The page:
"Oil is a fairy tale, and, like every fairy tale, is a bit of a lie."-Ryzard Kapuscinski, Shah of Shahs
The scale and reach of the global oil and gas industry, valued at several trillions of dollars, is almost impossible to grasp. Despite its vast technical expertise and scientific sophistication, the industry betrays a startling degree of inexactitude and empirical disagreement about foundational questions of quantity, output, and price. As an industry typified by concentrated economic and political power, its operations are obscured by secrecy and security. Perhaps it is not surprising, then, that the social sciences typically approach oil as a metonym-of modernity, money, geopolitics, violence, corruption, curse, ur-commodity-rather than considering the daily life of the industry itself and of the hydrocarbons around which it is built.
Subterranean Estates gathers an interdisciplinary group of scholars and experts to instead provide a critical topography of the hydrocarbon industry, understood not solely as an assemblage of corporate forms but rather as an expansive and porous network of laborers and technologies, representation and expertise, and the ways of life oil and gas produce at points of extraction, production, marketing, consumption, and combustion. By accounting for oil as empirical and experiential, the contributors begin to demystify a commodity too often given almost demiurgic power.
Subterranean Estates shifts critical attention away from an exclusive focus on global oil firms toward often overlooked aspects of the industry, including insurance, finance, law, and the role of consultants and community organizations. Based on ethnographic research from around the world (Equatorial Guinea, Nigeria, Oman, the United States, Ecuador, Chad, the United Kingdom, Kazakhstan, Canada, Iran, and Russia), and featuring a photoessay on the lived experiences of those who inhabit a universe populated by oil rigs, pipelines, and gas flares, this innovative volume provides a new perspective on the material, symbolic, cultural, and social meanings of this multidimensional world.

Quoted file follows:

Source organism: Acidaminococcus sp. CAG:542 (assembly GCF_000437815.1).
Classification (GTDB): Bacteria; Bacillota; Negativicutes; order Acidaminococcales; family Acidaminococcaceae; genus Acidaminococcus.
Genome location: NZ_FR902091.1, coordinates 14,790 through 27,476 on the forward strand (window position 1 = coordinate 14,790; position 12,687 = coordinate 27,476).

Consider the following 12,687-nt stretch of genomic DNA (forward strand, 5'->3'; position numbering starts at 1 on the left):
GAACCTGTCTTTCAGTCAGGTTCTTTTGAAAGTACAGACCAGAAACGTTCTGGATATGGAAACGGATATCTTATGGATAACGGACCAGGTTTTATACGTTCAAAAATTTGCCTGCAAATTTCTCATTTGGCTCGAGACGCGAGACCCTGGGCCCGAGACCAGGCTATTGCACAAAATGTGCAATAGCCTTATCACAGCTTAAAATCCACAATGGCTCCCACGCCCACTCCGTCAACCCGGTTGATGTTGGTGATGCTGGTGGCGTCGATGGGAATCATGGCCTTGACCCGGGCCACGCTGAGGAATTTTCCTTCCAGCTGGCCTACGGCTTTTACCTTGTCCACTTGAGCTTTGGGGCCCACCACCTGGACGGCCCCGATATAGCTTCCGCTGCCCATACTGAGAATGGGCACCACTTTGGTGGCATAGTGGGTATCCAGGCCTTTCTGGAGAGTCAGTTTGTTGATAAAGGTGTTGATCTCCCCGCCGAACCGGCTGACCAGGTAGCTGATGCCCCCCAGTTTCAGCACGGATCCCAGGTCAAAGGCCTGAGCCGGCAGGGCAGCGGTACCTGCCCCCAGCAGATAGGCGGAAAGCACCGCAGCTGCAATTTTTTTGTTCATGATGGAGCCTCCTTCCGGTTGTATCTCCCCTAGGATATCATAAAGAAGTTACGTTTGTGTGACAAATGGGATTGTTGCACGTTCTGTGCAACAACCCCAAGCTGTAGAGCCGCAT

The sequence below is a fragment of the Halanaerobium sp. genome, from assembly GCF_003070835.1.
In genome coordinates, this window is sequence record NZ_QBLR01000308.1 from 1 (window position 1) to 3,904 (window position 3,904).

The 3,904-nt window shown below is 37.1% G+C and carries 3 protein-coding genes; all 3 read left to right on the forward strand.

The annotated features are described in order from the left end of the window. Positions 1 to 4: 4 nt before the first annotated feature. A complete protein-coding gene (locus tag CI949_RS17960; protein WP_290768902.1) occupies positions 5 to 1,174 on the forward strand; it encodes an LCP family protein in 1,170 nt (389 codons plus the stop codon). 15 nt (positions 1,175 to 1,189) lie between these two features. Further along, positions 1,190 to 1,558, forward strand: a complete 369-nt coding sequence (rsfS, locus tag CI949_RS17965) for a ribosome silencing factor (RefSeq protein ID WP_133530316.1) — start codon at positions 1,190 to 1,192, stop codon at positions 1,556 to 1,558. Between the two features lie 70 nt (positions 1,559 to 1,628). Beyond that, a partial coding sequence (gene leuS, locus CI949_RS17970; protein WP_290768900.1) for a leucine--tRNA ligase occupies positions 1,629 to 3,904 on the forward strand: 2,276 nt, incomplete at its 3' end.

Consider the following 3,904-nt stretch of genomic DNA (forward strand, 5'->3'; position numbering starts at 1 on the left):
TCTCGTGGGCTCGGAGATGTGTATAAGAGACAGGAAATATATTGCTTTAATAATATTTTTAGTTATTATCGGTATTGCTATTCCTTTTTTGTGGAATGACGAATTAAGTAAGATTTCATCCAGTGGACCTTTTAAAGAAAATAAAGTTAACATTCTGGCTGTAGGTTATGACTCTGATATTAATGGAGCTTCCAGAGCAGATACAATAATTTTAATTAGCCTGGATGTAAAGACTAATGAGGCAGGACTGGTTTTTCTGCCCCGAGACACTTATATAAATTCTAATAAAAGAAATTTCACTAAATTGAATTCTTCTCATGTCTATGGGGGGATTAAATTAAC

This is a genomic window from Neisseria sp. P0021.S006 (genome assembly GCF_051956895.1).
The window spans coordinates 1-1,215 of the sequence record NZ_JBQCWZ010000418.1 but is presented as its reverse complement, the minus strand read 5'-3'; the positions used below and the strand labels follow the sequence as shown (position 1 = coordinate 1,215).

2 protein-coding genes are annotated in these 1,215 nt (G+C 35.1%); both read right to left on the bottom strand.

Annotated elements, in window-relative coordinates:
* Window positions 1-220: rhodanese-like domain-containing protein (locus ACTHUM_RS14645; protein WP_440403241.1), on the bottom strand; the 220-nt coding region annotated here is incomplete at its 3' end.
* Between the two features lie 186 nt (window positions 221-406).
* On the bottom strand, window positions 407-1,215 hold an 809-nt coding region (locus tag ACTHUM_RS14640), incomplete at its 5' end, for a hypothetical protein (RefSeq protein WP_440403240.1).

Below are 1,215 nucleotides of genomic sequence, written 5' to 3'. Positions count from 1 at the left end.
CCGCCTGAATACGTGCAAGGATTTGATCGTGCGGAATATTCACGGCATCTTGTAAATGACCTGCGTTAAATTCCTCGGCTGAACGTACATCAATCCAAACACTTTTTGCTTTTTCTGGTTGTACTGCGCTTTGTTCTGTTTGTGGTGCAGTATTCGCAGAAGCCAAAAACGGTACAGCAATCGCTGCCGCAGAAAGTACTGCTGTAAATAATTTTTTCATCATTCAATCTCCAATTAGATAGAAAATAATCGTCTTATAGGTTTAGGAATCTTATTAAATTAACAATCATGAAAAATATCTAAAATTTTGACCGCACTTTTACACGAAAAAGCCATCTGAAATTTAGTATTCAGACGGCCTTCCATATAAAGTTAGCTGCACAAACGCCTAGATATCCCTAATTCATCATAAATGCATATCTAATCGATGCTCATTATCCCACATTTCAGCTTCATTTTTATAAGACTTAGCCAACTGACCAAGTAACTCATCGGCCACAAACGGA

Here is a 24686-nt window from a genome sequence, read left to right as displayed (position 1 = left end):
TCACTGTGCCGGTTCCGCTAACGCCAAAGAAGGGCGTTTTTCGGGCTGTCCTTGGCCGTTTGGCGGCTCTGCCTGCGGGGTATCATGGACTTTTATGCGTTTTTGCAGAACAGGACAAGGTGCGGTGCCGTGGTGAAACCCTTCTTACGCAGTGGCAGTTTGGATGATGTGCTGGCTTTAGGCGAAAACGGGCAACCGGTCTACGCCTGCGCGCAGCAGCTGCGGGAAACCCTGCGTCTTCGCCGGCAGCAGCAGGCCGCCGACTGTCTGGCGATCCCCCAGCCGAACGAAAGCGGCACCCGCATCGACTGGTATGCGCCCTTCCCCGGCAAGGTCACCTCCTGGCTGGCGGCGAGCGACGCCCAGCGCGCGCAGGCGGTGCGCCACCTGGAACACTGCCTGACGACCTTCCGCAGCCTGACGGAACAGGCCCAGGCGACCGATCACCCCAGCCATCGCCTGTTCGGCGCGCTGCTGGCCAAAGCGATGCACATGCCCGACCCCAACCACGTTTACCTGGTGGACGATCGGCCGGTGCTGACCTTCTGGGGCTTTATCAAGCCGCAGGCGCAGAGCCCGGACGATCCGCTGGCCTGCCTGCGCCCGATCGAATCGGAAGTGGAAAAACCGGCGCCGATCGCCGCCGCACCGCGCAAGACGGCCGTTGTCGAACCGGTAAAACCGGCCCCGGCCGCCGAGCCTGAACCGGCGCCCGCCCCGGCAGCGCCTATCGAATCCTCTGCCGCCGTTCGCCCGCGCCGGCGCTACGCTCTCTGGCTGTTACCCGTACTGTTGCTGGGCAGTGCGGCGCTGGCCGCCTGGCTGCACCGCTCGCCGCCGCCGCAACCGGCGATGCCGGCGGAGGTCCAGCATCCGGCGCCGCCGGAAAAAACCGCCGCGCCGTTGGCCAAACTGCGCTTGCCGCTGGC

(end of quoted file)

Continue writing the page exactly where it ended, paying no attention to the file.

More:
Publisher: Cornell University Press
Number of pages: 432
Weight: 680 g
Dimensions: 235 x 156 x 31 mm
"Juxtaposed between the 'intellectual vertigo' induced by this massive industry and 'oil's cynosural politics,' the authors seek to clear away some of the 'epistemic murk' that pervades the worlds of oil and gas (p. 9).... Readers will note a meticulous focus on revealing, demystifying or engaging anew those features of the substance and the industry that have remained mostly out of the purview of examination.... The renewed engagement with oil materialities reveals important aspects of the everyday life of a resource and an industry that is as convoluted as it is complicated, powerful, destructive, ubiquitous, and ambiguous."-- Amber Murrey * Antipode *
"With essays from senior and emerging scholars alike, this is an 'oil book' like no other. Writing from different regions of the world, addressing hidden corners of the industry, and describing the knowledge that is deployed to make oil extractable, profitable, and contestable, the contributors help the reader get a handle on the symbolic, political, material, and social complexity of the oil assemblage. In the process, they make a global phenomenon that is as opaque as it is immense a bit more intelligible."-- Anthony Bebbington, Higgins Professor of Environment and Society, Clark University, and Professorial Research Fellow, University of Manchester
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